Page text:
Mixed News in North America
The IHS Markit Canada Manufacturing PMI remained strong in May despite pulling back from a six-year high in April. Real GDP grew 0.9 percent in the first quarter, which translated into 3.7 percent growth at the annual rate in the first quarter, with consumer spending as well as business spending boosting the Canadian economy. In addition, manufacturing sales in Canada increased 1.0 percent in March.
The IHS Markit Mexico Manufacturing PMI rose from 50.7 in April to 51.2 in May. That represents marginal progress, but with a six-month average of 50.8, it is also clear that manufacturing activity in Mexico continues to expand quite slowly. On the positive side, activity was higher across the board in the latest survey, including new orders , output , exports and employment. May also held much in the way of possible trade policy changes. On May 18, U.S. Trade Representative (USTR) Robert Lighthizer sent a letter notifying Congress of the administration’s intention to renegotiate NAFTA.
Additionally, on May 11, the Commerce Department announced interim results of negotiations toward the 100-day plan, a goal announced after the high-level summit at Mar-a-Lago between President Donald Trump and Chinese President Xi Jinping..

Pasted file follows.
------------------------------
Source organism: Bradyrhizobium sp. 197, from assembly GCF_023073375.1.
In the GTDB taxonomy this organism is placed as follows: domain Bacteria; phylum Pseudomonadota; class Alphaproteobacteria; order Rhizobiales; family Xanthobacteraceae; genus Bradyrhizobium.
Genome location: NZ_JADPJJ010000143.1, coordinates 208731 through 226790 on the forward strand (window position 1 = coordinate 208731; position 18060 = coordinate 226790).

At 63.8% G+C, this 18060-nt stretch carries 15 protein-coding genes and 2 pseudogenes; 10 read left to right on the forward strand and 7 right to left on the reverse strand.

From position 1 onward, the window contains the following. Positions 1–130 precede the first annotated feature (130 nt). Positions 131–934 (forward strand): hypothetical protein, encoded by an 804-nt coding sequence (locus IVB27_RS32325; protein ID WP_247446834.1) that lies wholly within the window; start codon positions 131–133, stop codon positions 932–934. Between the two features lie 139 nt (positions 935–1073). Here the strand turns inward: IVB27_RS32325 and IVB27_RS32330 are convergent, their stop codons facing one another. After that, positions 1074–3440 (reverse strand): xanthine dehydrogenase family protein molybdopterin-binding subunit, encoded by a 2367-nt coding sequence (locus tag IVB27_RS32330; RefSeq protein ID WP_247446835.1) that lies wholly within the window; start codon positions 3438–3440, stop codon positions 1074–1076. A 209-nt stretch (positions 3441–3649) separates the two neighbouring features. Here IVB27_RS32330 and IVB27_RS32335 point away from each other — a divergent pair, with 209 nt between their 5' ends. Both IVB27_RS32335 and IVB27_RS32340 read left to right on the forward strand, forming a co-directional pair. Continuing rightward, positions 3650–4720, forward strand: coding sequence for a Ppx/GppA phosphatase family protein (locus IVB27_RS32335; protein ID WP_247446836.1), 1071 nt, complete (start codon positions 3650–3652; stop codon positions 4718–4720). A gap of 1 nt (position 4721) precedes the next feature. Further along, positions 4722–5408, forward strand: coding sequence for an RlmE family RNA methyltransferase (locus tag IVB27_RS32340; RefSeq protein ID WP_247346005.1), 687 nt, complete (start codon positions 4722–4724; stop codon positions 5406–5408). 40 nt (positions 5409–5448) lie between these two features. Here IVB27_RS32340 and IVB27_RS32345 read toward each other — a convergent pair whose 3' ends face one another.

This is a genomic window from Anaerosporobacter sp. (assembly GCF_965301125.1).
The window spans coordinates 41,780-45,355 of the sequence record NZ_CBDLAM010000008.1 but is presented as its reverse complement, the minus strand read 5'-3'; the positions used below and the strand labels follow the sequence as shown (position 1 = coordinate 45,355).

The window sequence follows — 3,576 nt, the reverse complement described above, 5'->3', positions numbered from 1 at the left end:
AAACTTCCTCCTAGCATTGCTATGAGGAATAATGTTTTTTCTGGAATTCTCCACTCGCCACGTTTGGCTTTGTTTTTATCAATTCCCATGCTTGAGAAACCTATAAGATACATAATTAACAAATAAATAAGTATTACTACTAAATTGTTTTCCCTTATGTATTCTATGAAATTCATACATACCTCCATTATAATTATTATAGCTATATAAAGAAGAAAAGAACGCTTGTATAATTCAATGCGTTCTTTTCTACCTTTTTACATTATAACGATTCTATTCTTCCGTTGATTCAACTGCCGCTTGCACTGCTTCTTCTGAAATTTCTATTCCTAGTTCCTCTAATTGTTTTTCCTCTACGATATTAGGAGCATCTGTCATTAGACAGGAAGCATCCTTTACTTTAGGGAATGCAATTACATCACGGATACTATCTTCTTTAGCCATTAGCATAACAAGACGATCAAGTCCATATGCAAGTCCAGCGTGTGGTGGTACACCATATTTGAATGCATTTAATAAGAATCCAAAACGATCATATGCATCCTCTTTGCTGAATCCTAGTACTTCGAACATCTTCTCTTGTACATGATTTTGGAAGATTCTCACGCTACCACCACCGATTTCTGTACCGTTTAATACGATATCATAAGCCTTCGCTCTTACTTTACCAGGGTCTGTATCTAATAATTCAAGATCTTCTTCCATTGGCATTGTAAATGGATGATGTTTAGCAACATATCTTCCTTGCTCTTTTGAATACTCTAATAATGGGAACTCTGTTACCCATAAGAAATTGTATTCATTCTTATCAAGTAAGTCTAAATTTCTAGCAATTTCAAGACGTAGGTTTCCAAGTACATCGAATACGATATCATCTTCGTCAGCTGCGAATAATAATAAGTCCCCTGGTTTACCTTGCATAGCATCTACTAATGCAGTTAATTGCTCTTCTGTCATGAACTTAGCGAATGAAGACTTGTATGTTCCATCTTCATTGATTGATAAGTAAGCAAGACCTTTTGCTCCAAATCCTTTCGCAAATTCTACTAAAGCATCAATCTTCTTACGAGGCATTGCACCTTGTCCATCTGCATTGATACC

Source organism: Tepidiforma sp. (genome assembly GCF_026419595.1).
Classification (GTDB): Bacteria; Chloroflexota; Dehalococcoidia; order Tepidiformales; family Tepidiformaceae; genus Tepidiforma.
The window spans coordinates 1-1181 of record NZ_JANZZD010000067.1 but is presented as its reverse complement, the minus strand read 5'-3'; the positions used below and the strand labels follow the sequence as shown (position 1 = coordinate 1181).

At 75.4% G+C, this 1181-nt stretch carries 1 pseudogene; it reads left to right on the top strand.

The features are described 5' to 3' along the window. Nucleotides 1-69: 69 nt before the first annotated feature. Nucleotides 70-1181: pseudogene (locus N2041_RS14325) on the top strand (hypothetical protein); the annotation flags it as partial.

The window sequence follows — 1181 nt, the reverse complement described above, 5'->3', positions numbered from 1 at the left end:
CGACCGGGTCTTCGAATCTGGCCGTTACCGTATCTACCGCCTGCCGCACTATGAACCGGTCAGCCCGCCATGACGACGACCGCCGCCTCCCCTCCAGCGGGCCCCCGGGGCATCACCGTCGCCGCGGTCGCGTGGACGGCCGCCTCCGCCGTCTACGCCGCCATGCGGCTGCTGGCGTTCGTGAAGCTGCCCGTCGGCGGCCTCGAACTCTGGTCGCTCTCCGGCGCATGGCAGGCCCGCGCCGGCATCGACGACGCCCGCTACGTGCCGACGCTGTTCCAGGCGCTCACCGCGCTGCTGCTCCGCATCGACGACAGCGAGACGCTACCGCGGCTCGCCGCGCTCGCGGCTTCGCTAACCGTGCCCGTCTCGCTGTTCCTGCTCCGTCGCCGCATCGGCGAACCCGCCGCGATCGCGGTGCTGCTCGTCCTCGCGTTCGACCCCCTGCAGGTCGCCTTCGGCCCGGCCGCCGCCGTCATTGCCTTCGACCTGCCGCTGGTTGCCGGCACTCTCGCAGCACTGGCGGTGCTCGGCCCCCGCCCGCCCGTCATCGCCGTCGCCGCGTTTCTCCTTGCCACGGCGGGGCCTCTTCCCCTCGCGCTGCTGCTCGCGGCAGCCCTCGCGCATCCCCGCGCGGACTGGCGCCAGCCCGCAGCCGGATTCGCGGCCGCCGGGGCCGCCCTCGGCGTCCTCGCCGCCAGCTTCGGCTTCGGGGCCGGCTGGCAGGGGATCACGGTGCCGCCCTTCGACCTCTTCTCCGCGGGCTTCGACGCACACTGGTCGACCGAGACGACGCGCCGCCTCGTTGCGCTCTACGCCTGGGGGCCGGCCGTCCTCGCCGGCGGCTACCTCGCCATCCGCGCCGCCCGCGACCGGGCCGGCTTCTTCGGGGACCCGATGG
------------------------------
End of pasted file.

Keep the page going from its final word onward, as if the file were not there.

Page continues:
A Focus on the U.S.
With regards to the U.S., as expected, the Federal Open Market Committee (FOMC) voted to raise short-term interest rates at the conclusion of its June 13–14 meeting for only the third time since the financial crisis. In making this decision, participants noted recent strengthening in the overall macroeconomy, including better data for consumer spending, business investment and hiring. While we had seen accelerations in both consumer and producer prices over much of the past few months, costs appear to have started to slow more recently. The consumer price index increased 1.9 percent year-over-year in May, its first reading below 2 percent since November, and producer prices for final demand goods and services have increased 2.4 percent since May 2016 Consumer confidence was also weaker.
The Index of Consumer Sentiment declined in June to its lowest point since November, according to preliminary data. Political uncertainties played into this waning in assessments, with continuing wide disparities in opinions based on partisan affiliation. Along those lines, retail sales fell 0.3 percent in May, signaling a more cautious consumer than we would expect or prefer.
The Federal Reserve reported that manufacturing production fell for the second time in the past three months, down 0.4 percent in May. After rebounding strongly in April, up 1.1 percent, this latest figure is a bit of a disappointment, suggesting a softening of activity following recent progress. Motor vehicles and parts production led the decline in May, down 2.0 percent for the month and off 1.5 percent year to date, as automotive demand has continued to be weaker than desired so far in 2017.